Read More
0

Ninth Circuit Interprets the Health Parity Act in Favor of Insureds Seeking Health Insurance Benefits

Posted in: ERISA, Health Insurance, Insurance Litigation Blog, Legal Articles, News June 14, 2018

Insurance companies often attempt to provide different levels of benefits for the treatment of physical injuries and mental health issues in the same policy.  Mental health parity describes the equal treatment of mental health conditions and non-mental health conditions in insurance plans. When a plan or policy has parity, it means that if a covered person is provided unlimited doctor visits for a chronic condition like diabetes then that person must offer unlimited visits for a mental health condition, such as depression or schizophrenia.  Under federal law, health insurance plans must have parity in benefits.

The Paul Wellstone and Pete Domenici Mental Health Parity and Addiction Equity Act of 2008, 29 U.S.C. § 1185a, requires that if a plan provides …

Read More
0

Los Angeles Daily Journal Publishes Article on May 24, 2018 by Robert McKennon Entitled “Preexisting Condition Doesn’t Preclude Coverage”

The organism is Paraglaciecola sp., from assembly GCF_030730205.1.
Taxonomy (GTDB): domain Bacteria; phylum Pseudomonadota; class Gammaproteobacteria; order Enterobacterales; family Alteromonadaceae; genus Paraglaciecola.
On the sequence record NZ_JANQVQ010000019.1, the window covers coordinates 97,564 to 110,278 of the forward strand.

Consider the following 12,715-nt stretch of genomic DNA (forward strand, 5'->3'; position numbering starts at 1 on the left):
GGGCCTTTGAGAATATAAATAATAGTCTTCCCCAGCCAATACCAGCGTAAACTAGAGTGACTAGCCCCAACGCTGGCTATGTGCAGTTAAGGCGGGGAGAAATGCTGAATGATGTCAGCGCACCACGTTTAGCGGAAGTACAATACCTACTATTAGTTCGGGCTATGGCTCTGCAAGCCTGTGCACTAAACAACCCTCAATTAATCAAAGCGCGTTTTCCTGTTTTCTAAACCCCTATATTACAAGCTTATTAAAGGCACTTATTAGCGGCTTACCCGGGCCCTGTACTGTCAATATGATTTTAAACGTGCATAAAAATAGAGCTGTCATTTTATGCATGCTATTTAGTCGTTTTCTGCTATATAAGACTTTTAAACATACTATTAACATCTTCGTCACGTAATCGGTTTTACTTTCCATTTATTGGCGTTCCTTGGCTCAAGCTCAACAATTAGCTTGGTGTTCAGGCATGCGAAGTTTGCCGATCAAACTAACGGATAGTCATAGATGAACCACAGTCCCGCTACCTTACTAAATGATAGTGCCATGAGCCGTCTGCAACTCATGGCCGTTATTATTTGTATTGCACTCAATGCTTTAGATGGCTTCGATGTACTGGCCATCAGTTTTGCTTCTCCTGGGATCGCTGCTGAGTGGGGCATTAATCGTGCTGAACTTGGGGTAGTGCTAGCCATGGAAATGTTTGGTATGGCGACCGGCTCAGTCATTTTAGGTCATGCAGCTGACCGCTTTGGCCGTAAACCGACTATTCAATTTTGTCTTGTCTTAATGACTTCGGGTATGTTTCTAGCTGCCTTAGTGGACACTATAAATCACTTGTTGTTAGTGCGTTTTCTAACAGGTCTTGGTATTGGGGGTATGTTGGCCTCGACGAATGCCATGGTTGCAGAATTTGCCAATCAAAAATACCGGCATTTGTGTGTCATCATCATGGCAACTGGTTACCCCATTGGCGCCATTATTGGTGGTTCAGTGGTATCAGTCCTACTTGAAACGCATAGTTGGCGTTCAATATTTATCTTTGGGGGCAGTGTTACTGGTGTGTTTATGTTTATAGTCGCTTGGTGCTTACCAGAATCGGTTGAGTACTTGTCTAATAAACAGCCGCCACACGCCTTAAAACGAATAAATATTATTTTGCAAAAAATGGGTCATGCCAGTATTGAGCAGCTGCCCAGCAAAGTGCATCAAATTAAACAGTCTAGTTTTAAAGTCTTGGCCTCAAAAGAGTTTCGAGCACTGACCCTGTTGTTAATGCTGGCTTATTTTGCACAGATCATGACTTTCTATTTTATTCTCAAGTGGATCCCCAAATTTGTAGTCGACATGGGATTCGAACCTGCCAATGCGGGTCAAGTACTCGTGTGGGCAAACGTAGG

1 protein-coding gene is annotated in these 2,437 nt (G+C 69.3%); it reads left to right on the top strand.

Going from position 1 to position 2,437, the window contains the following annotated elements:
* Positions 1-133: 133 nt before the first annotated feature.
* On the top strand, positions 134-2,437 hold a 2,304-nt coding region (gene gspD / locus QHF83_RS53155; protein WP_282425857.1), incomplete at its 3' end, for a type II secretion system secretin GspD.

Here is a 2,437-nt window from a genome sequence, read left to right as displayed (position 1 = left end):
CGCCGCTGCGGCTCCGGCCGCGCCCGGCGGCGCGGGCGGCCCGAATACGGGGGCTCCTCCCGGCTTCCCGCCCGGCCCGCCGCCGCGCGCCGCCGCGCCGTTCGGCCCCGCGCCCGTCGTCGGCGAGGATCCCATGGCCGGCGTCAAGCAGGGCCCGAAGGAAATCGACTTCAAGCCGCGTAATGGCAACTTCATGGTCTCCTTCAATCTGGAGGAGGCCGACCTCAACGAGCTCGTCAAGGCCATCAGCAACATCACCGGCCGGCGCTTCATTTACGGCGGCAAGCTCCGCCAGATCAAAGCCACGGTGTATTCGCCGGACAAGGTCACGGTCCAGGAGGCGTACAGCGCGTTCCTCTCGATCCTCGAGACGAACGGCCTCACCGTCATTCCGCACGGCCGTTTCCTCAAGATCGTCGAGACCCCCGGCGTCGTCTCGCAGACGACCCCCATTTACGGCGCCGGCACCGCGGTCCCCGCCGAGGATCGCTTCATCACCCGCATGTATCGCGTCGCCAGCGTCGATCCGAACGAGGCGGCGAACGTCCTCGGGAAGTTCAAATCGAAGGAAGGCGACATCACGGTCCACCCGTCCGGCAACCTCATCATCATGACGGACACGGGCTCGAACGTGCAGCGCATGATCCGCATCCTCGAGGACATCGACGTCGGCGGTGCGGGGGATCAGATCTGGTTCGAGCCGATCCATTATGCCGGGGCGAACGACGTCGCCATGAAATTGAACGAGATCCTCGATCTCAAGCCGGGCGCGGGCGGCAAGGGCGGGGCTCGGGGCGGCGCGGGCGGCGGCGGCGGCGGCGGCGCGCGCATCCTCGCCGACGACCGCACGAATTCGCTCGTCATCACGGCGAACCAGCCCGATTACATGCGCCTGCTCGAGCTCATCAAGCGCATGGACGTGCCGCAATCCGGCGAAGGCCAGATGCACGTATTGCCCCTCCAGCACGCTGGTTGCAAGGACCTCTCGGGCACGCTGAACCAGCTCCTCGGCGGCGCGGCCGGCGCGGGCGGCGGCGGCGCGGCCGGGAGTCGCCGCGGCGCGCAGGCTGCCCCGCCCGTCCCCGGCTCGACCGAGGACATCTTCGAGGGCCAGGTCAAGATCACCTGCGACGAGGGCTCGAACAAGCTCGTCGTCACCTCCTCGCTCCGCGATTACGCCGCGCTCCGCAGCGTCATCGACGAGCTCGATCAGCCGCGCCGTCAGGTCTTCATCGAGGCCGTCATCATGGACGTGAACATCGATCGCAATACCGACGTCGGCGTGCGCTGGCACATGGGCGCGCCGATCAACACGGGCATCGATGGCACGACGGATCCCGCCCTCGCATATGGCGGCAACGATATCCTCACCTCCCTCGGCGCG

Posted in: Accidental Death or Dismemberment, Disability Insurance, ERISA, Insurance Litigation Blog, Legal Articles, News May 28, 2018

In the May 24, 2018 issue of the Los Angeles Daily Journal, the Daily Journal published an article written by the McKennon Law Group’s Robert J. McKennon.  The article addresses a recent case by the Ninth Circuit Court of Appeals, which held that if an insured with a preexisting medical condition suffers from an accidental injury, the insured is not precluded from recovery under an accidental death and dismemberment policy if the preexisting condition did not substantially contribute to the injury.  Insurers often attempt to use preexisting conditions as an excuse to deny payment under AD&D policies.  This recent Ninth Circuit opinion helps insureds by making it clear that a preexisting condition’s slight contribution to an injury is insufficient to …

Read More
0

Los Angeles Daily Journal Publishes Small Firm Profile on the McKennon Law Group PC Entitled “Shifting Allegiance: No Longer Insurers’ Advocates, McKennon Law Group Attorneys Stand Up for Policyholders”